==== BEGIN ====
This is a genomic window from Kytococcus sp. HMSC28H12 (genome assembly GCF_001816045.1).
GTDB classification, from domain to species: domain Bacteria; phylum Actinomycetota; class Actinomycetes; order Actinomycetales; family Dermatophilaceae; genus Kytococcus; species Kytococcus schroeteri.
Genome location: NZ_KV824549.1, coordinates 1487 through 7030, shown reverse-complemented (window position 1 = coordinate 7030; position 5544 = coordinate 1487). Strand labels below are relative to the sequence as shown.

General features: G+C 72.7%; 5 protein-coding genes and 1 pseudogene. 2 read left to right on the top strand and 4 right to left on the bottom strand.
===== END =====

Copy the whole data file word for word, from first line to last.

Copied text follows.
This is a genomic window from Kytococcus sp. HMSC28H12 (genome assembly GCF_001816045.1).
GTDB classification, from domain to species: domain Bacteria; phylum Actinomycetota; class Actinomycetes; order Actinomycetales; family Dermatophilaceae; genus Kytococcus; species Kytococcus schroeteri.
Genome location: NZ_KV824549.1, coordinates 1487 through 7030, shown reverse-complemented (window position 1 = coordinate 7030; position 5544 = coordinate 1487). Strand labels below are relative to the sequence as shown.

General features: G+C 72.7%; 5 protein-coding genes and 1 pseudogene. 2 read left to right on the top strand and 4 right to left on the bottom strand.